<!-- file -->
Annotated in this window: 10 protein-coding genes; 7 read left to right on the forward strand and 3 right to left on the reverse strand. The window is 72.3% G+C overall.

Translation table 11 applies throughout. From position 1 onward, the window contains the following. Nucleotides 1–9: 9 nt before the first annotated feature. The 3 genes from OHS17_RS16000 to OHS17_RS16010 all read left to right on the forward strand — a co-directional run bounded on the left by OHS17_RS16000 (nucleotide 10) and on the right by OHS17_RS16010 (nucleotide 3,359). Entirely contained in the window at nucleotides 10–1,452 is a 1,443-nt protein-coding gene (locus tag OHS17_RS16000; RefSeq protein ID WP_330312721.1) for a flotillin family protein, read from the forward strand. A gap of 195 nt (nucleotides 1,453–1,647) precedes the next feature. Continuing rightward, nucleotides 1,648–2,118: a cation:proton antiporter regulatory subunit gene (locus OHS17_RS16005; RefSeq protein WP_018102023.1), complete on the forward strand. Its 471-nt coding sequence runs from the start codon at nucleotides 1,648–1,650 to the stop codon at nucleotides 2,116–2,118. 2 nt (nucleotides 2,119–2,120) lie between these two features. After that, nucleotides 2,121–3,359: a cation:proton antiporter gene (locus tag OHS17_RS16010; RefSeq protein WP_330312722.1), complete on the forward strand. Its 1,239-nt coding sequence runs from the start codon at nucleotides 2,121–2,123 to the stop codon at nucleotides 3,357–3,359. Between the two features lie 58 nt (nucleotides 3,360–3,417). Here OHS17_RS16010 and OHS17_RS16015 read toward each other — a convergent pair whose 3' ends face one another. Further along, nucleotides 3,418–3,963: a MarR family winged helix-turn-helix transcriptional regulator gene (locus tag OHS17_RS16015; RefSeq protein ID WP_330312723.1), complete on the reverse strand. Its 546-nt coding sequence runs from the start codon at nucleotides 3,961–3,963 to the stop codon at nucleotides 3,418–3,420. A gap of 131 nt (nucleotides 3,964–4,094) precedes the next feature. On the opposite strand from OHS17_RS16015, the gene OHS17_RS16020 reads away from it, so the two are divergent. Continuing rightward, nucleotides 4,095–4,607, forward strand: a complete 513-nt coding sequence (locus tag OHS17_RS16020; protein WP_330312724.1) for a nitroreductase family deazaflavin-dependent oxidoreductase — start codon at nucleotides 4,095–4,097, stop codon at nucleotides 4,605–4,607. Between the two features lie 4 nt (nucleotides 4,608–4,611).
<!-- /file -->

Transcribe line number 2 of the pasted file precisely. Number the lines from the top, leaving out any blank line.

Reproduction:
Translation table 11 applies throughout. From position 1 onward, the window contains the following. Nucleotides 1–9: 9 nt before the first annotated feature. The 3 genes from OHS17_RS16000 to OHS17_RS16010 all read left to right on the forward strand — a co-directional run bounded on the left by OHS17_RS16000 (nucleotide 10) and on the right by OHS17_RS16010 (nucleotide 3,359). Entirely contained in the window at nucleotides 10–1,452 is a 1,443-nt protein-coding gene (locus tag OHS17_RS16000; RefSeq protein ID WP_330312721.1) for a flotillin family protein, read from the forward strand. A gap of 195 nt (nucleotides 1,453–1,647) precedes the next feature. Continuing rightward, nucleotides 1,648–2,118: a cation:proton antiporter regulatory subunit gene (locus OHS17_RS16005; RefSeq protein WP_018102023.1), complete on the forward strand. Its 471-nt coding sequence runs from the start codon at nucleotides 1,648–1,650 to the stop codon at nucleotides 2,116–2,118. 2 nt (nucleotides 2,119–2,120) lie between these two features. After that, nucleotides 2,121–3,359: a cation:proton antiporter gene (locus tag OHS17_RS16010; RefSeq protein WP_330312722.1), complete on the forward strand. Its 1,239-nt coding sequence runs from the start codon at nucleotides 2,121–2,123 to the stop codon at nucleotides 3,357–3,359. Between the two features lie 58 nt (nucleotides 3,360–3,417). Here OHS17_RS16010 and OHS17_RS16015 read toward each other — a convergent pair whose 3' ends face one another. Further along, nucleotides 3,418–3,963: a MarR family winged helix-turn-helix transcriptional regulator gene (locus tag OHS17_RS16015; RefSeq protein ID WP_330312723.1), complete on the reverse strand. Its 546-nt coding sequence runs from the start codon at nucleotides 3,961–3,963 to the stop codon at nucleotides 3,418–3,420. A gap of 131 nt (nucleotides 3,964–4,094) precedes the next feature. On the opposite strand from OHS17_RS16015, the gene OHS17_RS16020 reads away from it, so the two are divergent. Continuing rightward, nucleotides 4,095–4,607, forward strand: a complete 513-nt coding sequence (locus tag OHS17_RS16020; protein WP_330312724.1) for a nitroreductase family deazaflavin-dependent oxidoreductase — start codon at nucleotides 4,095–4,097, stop codon at nucleotides 4,605–4,607. Between the two features lie 4 nt (nucleotides 4,608–4,611).